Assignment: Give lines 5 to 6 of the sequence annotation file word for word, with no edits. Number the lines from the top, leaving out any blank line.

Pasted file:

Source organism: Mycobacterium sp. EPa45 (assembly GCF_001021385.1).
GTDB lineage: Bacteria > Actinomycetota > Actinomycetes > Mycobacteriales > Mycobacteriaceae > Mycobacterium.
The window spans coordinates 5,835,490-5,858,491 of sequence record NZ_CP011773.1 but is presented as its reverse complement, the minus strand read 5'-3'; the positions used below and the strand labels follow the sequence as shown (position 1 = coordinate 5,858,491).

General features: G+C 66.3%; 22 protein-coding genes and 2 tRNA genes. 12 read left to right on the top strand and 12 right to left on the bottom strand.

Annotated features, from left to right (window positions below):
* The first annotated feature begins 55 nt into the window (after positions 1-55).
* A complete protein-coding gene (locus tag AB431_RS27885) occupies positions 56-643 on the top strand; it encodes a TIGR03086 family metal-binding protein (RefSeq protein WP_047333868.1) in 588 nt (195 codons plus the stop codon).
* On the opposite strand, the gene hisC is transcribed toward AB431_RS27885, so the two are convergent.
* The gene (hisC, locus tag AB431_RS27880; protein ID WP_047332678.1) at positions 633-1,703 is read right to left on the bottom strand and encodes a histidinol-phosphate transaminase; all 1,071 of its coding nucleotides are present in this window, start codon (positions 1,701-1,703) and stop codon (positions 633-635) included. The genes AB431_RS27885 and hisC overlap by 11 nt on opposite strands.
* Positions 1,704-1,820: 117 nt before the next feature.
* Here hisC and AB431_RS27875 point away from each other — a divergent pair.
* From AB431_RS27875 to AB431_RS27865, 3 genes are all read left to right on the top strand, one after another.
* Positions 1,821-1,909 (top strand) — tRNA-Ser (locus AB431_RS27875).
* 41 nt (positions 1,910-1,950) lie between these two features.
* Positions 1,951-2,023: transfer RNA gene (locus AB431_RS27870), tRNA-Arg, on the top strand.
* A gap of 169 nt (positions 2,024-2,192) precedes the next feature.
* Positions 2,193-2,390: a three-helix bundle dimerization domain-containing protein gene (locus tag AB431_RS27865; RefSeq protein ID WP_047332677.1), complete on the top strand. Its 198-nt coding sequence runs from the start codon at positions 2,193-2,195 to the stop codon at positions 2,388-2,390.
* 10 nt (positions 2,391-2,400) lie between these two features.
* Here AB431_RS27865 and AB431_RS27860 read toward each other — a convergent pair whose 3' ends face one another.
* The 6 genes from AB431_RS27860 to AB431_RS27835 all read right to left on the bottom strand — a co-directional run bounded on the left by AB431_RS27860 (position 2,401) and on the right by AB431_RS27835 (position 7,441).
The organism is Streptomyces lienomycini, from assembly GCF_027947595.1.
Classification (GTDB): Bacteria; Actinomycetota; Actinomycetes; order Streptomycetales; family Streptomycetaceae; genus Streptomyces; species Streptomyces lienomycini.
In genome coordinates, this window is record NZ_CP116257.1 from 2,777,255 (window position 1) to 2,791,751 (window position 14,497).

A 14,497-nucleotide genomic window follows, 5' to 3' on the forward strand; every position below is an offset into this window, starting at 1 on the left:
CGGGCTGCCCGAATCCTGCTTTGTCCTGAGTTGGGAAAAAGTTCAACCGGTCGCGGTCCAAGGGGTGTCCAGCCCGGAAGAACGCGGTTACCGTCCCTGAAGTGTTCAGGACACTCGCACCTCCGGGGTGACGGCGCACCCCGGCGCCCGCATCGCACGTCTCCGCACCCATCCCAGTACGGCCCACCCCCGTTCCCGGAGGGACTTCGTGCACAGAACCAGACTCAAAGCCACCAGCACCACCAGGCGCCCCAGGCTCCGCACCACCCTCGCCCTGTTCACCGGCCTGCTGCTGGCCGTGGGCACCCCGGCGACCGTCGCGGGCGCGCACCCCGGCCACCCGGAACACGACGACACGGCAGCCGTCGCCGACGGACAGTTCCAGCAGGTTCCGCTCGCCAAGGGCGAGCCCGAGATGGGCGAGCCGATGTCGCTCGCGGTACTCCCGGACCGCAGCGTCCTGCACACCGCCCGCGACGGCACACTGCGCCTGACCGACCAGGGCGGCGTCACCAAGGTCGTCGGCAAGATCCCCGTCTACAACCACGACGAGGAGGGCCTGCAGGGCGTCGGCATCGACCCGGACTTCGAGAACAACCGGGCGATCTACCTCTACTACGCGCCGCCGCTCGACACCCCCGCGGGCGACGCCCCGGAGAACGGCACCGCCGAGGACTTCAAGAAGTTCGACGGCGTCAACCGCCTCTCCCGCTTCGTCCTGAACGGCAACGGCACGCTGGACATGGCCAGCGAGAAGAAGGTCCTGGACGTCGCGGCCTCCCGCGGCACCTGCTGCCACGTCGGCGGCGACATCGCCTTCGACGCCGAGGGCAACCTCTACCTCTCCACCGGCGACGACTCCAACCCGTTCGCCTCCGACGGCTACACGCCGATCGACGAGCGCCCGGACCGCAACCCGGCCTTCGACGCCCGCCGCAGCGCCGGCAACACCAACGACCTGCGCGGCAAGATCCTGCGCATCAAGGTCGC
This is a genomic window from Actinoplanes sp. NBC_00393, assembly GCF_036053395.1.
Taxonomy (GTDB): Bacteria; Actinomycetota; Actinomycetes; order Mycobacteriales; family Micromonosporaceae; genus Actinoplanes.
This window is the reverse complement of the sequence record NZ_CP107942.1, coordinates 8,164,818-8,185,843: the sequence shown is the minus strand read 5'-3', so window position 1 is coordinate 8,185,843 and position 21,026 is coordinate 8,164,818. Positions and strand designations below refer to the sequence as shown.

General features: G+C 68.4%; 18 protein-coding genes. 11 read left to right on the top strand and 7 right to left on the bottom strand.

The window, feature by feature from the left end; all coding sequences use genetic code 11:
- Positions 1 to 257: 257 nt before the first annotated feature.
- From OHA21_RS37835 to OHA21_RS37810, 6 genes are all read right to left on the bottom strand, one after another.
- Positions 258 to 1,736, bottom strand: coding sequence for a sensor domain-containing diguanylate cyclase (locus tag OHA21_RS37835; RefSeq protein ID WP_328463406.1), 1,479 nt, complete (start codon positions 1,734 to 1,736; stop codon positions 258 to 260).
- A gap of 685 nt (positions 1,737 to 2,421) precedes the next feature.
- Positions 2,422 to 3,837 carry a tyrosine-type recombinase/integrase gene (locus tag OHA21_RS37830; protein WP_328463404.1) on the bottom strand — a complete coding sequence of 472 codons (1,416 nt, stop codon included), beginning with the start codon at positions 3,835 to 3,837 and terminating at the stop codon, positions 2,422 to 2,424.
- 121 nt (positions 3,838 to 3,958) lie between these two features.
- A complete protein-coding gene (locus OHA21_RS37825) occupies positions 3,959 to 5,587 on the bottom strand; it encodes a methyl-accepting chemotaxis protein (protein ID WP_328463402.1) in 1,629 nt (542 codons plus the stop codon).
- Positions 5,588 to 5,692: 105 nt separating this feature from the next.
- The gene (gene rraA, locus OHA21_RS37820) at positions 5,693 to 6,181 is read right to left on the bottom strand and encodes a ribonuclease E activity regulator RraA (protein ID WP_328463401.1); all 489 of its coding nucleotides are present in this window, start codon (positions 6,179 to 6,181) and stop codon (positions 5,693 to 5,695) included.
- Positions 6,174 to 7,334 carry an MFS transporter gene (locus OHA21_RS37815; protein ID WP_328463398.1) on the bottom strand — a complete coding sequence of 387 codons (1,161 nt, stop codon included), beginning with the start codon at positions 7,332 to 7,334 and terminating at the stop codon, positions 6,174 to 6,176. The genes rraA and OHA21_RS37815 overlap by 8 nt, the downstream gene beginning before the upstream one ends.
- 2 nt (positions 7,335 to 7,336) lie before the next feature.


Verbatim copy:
Annotated features, from left to right (window positions below):
* The first annotated feature begins 55 nt into the window (after positions 1-55).